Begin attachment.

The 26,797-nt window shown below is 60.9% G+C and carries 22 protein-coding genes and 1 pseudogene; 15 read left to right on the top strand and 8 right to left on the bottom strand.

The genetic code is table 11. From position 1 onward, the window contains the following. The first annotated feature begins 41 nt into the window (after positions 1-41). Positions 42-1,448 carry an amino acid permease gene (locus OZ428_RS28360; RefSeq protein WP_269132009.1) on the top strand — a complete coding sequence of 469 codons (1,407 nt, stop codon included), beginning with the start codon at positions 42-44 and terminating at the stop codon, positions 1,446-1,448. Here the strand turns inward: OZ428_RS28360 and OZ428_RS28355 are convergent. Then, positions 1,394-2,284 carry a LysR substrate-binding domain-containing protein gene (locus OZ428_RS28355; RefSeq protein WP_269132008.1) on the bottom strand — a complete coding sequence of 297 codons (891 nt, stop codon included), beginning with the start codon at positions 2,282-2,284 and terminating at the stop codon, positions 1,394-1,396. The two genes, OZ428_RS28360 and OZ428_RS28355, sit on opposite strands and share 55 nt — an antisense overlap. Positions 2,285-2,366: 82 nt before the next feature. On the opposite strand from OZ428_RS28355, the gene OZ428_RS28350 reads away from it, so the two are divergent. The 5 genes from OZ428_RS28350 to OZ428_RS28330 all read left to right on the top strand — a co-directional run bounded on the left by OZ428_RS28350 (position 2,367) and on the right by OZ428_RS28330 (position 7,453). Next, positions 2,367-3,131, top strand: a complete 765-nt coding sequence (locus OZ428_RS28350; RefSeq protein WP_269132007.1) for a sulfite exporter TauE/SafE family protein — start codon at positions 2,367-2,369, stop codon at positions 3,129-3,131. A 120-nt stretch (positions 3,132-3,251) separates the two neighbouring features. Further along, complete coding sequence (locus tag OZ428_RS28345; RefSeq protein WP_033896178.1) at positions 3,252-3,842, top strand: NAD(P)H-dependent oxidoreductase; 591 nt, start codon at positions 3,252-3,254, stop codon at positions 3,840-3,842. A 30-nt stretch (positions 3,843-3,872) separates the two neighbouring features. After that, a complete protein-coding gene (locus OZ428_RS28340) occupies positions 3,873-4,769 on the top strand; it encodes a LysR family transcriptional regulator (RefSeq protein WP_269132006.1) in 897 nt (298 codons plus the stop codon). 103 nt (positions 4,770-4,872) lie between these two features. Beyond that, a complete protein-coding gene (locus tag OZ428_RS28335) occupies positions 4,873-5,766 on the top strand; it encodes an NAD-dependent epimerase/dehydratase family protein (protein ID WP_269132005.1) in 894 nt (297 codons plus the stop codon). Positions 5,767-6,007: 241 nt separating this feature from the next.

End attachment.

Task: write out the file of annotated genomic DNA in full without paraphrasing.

The 26,797-nt window shown below is 60.9% G+C and carries 22 protein-coding genes and 1 pseudogene; 15 read left to right on the top strand and 8 right to left on the bottom strand.

The genetic code is table 11. From position 1 onward, the window contains the following. The first annotated feature begins 41 nt into the window (after positions 1-41). Positions 42-1,448 carry an amino acid permease gene (locus OZ428_RS28360; RefSeq protein WP_269132009.1) on the top strand — a complete coding sequence of 469 codons (1,407 nt, stop codon included), beginning with the start codon at positions 42-44 and terminating at the stop codon, positions 1,446-1,448. Here the strand turns inward: OZ428_RS28360 and OZ428_RS28355 are convergent. Then, positions 1,394-2,284 carry a LysR substrate-binding domain-containing protein gene (locus OZ428_RS28355; RefSeq protein WP_269132008.1) on the bottom strand — a complete coding sequence of 297 codons (891 nt, stop codon included), beginning with the start codon at positions 2,282-2,284 and terminating at the stop codon, positions 1,394-1,396. The two genes, OZ428_RS28360 and OZ428_RS28355, sit on opposite strands and share 55 nt — an antisense overlap. Positions 2,285-2,366: 82 nt before the next feature. On the opposite strand from OZ428_RS28355, the gene OZ428_RS28350 reads away from it, so the two are divergent. The 5 genes from OZ428_RS28350 to OZ428_RS28330 all read left to right on the top strand — a co-directional run bounded on the left by OZ428_RS28350 (position 2,367) and on the right by OZ428_RS28330 (position 7,453). Next, positions 2,367-3,131, top strand: a complete 765-nt coding sequence (locus OZ428_RS28350; RefSeq protein WP_269132007.1) for a sulfite exporter TauE/SafE family protein — start codon at positions 2,367-2,369, stop codon at positions 3,129-3,131. A 120-nt stretch (positions 3,132-3,251) separates the two neighbouring features. Further along, complete coding sequence (locus tag OZ428_RS28345; RefSeq protein WP_033896178.1) at positions 3,252-3,842, top strand: NAD(P)H-dependent oxidoreductase; 591 nt, start codon at positions 3,252-3,254, stop codon at positions 3,840-3,842. A 30-nt stretch (positions 3,843-3,872) separates the two neighbouring features. After that, a complete protein-coding gene (locus OZ428_RS28340) occupies positions 3,873-4,769 on the top strand; it encodes a LysR family transcriptional regulator (RefSeq protein WP_269132006.1) in 897 nt (298 codons plus the stop codon). 103 nt (positions 4,770-4,872) lie between these two features. Beyond that, a complete protein-coding gene (locus tag OZ428_RS28335) occupies positions 4,873-5,766 on the top strand; it encodes an NAD-dependent epimerase/dehydratase family protein (protein ID WP_269132005.1) in 894 nt (297 codons plus the stop codon). Positions 5,767-6,007: 241 nt separating this feature from the next.